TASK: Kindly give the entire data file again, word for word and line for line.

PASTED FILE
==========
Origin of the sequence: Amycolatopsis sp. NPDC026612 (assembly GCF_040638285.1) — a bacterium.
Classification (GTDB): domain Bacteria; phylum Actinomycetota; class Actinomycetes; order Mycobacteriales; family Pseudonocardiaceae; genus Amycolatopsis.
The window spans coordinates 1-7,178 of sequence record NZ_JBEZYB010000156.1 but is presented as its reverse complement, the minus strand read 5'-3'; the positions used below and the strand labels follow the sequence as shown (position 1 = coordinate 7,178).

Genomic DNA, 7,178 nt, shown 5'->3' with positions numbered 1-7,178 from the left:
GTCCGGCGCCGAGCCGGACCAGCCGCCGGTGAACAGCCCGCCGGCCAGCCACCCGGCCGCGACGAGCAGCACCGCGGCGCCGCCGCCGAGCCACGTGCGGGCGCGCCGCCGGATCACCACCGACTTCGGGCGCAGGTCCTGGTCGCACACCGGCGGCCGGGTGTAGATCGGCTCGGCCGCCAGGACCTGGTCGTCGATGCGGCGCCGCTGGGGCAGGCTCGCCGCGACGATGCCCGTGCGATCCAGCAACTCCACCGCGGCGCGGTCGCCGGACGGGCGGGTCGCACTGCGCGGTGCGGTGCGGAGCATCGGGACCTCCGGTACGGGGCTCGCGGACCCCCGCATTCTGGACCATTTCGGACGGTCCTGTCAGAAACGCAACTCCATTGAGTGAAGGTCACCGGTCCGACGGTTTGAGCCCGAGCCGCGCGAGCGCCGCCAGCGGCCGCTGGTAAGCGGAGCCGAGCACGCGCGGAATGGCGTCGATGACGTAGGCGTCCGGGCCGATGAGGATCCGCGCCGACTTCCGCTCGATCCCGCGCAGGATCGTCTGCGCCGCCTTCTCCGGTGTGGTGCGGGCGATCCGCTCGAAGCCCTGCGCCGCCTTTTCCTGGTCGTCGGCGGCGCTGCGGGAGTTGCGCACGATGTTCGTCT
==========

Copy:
Origin of the sequence: Amycolatopsis sp. NPDC026612 (assembly GCF_040638285.1) — a bacterium.
Classification (GTDB): domain Bacteria; phylum Actinomycetota; class Actinomycetes; order Mycobacteriales; family Pseudonocardiaceae; genus Amycolatopsis.
The window spans coordinates 1-7,178 of sequence record NZ_JBEZYB010000156.1 but is presented as its reverse complement, the minus strand read 5'-3'; the positions used below and the strand labels follow the sequence as shown (position 1 = coordinate 7,178).

Genomic DNA, 7,178 nt, shown 5'->3' with positions numbered 1-7,178 from the left:
GTCCGGCGCCGAGCCGGACCAGCCGCCGGTGAACAGCCCGCCGGCCAGCCACCCGGCCGCGACGAGCAGCACCGCGGCGCCGCCGCCGAGCCACGTGCGGGCGCGCCGCCGGATCACCACCGACTTCGGGCGCAGGTCCTGGTCGCACACCGGCGGCCGGGTGTAGATCGGCTCGGCCGCCAGGACCTGGTCGTCGATGCGGCGCCGCTGGGGCAGGCTCGCCGCGACGATGCCCGTGCGATCCAGCAACTCCACCGCGGCGCGGTCGCCGGACGGGCGGGTCGCACTGCGCGGTGCGGTGCGGAGCATCGGGACCTCCGGTACGGGGCTCGCGGACCCCCGCATTCTGGACCATTTCGGACGGTCCTGTCAGAAACGCAACTCCATTGAGTGAAGGTCACCGGTCCGACGGTTTGAGCCCGAGCCGCGCGAGCGCCGCCAGCGGCCGCTGGTAAGCGGAGCCGAGCACGCGCGGAATGGCGTCGATGACGTAGGCGTCCGGGCCGATGAGGATCCGCGCCGACTTCCGCTCGATCCCGCGCAGGATCGTCTGCGCCGCCTTCTCCGGTGTGGTGCGGGCGATCCGCTCGAAGCCCTGCGCCGCCTTTTCCTGGTCGTCGGCGGCGCTGCGGGAGTTGCGCACGATGTTCGTCT